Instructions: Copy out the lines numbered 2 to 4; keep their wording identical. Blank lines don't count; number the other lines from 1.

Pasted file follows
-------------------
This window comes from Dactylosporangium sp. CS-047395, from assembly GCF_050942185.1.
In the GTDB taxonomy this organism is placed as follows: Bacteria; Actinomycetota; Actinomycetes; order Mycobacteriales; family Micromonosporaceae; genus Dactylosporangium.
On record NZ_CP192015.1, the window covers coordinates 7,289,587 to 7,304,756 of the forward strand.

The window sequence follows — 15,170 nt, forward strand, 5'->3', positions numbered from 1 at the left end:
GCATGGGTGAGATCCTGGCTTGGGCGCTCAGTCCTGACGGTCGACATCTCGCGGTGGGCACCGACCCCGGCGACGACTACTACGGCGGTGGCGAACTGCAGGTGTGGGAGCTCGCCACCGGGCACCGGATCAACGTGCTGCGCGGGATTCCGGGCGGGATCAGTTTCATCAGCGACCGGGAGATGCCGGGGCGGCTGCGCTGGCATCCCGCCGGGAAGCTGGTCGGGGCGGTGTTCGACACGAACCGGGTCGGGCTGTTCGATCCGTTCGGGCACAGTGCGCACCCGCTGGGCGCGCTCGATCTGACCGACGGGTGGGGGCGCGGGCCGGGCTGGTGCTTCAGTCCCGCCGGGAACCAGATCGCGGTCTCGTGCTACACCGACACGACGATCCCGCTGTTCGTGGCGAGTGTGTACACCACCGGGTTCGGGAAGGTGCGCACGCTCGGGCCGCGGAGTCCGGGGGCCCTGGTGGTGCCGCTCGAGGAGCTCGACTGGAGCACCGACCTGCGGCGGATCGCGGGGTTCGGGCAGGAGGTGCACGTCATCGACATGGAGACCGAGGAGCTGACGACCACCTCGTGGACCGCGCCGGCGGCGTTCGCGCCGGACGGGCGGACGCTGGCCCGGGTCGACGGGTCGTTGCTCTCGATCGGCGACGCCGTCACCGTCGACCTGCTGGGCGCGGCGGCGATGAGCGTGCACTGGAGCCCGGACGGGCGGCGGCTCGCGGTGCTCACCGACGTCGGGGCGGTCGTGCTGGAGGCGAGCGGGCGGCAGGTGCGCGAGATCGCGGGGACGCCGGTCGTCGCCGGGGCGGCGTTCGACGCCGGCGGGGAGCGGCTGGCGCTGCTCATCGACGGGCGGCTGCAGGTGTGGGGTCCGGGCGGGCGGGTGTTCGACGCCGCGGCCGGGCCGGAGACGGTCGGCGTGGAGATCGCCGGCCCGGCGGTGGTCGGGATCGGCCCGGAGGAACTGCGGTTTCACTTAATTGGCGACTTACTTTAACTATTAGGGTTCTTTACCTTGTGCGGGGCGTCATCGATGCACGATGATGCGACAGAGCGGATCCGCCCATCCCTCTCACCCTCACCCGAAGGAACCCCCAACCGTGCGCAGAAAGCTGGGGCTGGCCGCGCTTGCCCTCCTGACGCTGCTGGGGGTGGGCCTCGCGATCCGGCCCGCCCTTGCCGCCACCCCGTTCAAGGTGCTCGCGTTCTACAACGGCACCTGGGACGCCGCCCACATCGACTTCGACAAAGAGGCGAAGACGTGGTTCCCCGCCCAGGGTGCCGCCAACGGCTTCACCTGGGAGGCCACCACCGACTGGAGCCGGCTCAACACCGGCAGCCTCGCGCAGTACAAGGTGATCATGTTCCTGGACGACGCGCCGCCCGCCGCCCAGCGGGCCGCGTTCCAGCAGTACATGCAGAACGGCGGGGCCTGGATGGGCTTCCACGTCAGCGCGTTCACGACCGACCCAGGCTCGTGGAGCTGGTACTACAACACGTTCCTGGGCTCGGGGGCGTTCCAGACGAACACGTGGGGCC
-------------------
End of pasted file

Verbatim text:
In the GTDB taxonomy this organism is placed as follows: Bacteria; Actinomycetota; Actinomycetes; order Mycobacteriales; family Micromonosporaceae; genus Dactylosporangium.
On record NZ_CP192015.1, the window covers coordinates 7,289,587 to 7,304,756 of the forward strand.

The window sequence follows — 15,170 nt, forward strand, 5'->3', positions numbered from 1 at the left end: